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Retirement Planning > Retirement Investing > Annuity Investing

California Enacts Annuity Suitability Law

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This month, California Gov. Jerry Brown signed into law a bill that governs the selling of annuities and imposes fines and sanctions on agents who violate the requirements outlined in the legislation.

The bill, A.B. 689, was backed by the California Department of Insurance and unanimously passed both the State Senate and Assembly this spring and summer. The law is patterned on one approved by the National Association of Insurance Commissioners (NAIC). The Dodd-Frank Wall Street Reform and Consumer Protection Act advocated that states enact annuity legislation similar to that outlined in NAIC’s “Suitability in Annuity Transactions” model.

In essence, the law, which goes into effect on Jan. 1, 2012, mandates that agents verify that an annuity purchase is appropriate for a consumer based on age, income, financial objectives and other factors. Such suitability information shall be provided by the consumer. It further stipulates that an insurance producer must receive training from an insurance commission-approved entity before he or she can sell annuities.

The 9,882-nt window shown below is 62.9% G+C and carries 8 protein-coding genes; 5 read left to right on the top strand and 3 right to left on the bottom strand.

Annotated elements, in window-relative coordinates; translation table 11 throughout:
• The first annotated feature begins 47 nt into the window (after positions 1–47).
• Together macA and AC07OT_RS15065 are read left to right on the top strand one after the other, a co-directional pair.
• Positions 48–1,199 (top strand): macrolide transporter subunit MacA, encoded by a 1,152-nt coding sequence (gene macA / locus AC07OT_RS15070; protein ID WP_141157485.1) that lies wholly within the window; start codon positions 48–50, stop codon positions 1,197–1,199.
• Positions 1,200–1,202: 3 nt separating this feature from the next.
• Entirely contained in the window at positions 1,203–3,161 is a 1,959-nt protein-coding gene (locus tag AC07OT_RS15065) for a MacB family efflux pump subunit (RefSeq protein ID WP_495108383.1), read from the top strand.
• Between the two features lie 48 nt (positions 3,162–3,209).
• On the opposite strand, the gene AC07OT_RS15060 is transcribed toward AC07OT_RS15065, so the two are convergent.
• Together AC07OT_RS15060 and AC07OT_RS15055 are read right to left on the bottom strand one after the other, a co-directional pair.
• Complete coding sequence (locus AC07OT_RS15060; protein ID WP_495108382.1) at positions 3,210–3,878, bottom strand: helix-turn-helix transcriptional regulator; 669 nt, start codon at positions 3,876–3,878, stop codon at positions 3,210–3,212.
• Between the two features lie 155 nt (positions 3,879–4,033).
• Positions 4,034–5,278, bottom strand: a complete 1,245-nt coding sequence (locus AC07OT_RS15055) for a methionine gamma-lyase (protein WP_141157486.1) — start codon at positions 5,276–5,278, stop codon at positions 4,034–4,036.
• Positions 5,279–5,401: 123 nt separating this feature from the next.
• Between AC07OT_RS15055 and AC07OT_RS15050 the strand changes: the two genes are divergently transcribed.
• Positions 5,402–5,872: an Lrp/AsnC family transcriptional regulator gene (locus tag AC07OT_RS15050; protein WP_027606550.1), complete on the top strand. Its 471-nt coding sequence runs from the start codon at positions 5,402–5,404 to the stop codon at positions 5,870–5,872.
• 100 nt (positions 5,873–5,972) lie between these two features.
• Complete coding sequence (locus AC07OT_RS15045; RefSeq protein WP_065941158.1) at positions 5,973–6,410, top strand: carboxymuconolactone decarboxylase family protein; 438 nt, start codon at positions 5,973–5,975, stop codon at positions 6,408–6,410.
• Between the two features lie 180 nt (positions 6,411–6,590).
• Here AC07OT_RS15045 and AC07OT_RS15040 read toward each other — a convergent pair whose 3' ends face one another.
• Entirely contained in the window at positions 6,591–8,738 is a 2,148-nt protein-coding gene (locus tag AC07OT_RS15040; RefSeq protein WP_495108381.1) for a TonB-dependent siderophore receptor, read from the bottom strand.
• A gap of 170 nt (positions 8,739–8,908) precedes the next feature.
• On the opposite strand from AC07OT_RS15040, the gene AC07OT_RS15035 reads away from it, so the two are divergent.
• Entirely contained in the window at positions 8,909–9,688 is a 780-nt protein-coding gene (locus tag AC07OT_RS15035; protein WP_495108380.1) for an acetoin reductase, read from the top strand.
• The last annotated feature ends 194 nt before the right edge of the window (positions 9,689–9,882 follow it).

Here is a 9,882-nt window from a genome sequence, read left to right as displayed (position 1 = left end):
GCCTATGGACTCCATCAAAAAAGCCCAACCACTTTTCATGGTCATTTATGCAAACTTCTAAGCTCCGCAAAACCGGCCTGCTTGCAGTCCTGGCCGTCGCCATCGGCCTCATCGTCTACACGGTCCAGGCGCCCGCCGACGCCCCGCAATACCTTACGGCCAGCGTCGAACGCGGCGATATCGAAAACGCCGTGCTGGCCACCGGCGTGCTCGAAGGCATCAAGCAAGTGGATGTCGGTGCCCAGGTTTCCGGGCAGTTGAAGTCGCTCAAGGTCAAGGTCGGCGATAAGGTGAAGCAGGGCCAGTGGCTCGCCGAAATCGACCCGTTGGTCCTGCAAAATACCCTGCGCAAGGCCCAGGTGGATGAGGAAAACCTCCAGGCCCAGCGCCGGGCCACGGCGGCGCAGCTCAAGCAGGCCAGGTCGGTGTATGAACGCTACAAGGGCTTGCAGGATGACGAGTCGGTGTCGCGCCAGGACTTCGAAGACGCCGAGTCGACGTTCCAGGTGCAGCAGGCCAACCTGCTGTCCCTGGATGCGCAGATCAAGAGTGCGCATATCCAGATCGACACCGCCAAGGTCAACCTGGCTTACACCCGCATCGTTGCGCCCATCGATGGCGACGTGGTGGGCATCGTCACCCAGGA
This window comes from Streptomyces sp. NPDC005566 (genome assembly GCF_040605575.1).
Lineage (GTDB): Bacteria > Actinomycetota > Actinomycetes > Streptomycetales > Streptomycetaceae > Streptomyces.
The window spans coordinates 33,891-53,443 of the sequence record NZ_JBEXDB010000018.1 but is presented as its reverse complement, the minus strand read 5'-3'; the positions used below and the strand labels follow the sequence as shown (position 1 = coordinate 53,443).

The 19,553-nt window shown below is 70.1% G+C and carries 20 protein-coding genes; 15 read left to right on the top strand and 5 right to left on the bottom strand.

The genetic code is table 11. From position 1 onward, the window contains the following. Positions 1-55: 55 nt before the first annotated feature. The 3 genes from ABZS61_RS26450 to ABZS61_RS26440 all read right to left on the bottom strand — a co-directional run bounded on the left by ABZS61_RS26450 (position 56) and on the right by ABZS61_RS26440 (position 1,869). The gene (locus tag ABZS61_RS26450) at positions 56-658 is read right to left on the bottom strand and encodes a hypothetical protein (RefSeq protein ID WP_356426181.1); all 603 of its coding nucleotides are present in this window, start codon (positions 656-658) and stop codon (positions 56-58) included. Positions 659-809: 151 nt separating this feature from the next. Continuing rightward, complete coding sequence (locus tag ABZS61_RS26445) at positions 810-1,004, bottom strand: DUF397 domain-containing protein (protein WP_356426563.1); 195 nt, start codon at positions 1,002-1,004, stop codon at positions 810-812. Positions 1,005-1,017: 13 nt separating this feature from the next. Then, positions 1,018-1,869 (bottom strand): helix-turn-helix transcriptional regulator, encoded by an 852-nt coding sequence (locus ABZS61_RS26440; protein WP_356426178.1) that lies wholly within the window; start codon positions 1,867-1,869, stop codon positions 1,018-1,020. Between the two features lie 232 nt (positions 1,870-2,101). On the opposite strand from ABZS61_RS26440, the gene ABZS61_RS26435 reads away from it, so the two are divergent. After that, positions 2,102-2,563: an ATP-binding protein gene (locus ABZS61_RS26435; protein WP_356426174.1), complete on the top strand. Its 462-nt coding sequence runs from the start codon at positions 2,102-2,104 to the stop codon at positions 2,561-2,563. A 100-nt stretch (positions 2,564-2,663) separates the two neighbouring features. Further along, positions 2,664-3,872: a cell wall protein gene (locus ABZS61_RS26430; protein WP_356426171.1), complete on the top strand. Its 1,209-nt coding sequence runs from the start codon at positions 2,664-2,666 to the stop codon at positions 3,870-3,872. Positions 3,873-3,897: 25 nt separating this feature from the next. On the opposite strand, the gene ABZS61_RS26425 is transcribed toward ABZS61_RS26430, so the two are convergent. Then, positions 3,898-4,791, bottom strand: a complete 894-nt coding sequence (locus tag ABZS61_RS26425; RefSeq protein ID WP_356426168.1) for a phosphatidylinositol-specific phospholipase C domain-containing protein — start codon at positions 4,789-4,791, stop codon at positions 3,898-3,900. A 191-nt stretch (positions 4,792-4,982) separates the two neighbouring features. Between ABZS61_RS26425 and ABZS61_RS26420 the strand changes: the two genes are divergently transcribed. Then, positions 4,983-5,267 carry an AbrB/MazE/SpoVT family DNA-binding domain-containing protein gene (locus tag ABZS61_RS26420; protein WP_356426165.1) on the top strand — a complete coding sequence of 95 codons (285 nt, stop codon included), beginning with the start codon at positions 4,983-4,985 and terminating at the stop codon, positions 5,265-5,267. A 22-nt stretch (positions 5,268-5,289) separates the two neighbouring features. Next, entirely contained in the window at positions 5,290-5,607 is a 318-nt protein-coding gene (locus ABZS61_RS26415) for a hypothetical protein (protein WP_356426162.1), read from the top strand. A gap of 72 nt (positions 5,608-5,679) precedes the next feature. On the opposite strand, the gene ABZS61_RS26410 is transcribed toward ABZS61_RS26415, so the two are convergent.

Annuity sales by FINRA-governed broker-dealers that comply with the suitability and supervision conditions of FINRA are “deemed to satisfy” the requirements of the law.

According to supporters, the bill was aimed at protecting consumers, particularly seniors, from buying a product that could potential harm their financial status.

“For far too long, seniors have been victimized by insurance agents who aggressively market and sell annuity products that are simply unsuitable for them,” said California’s insurance commissioner Dave Jones in a statement. “Many people unwittingly buy these products not realizing that their invested funds won’t be available to them or they’re terribly expensive to recover if they want to withdraw their money to pay for immediate expenses. It can be financially devastating to seniors on a fixed income.”

Under the law, the producer must inform the consumer of any potential surrender period and surrender charge as well as any possible tax penalty if the buyers sells, exchanges, surrenders or annuitizes the annuity.

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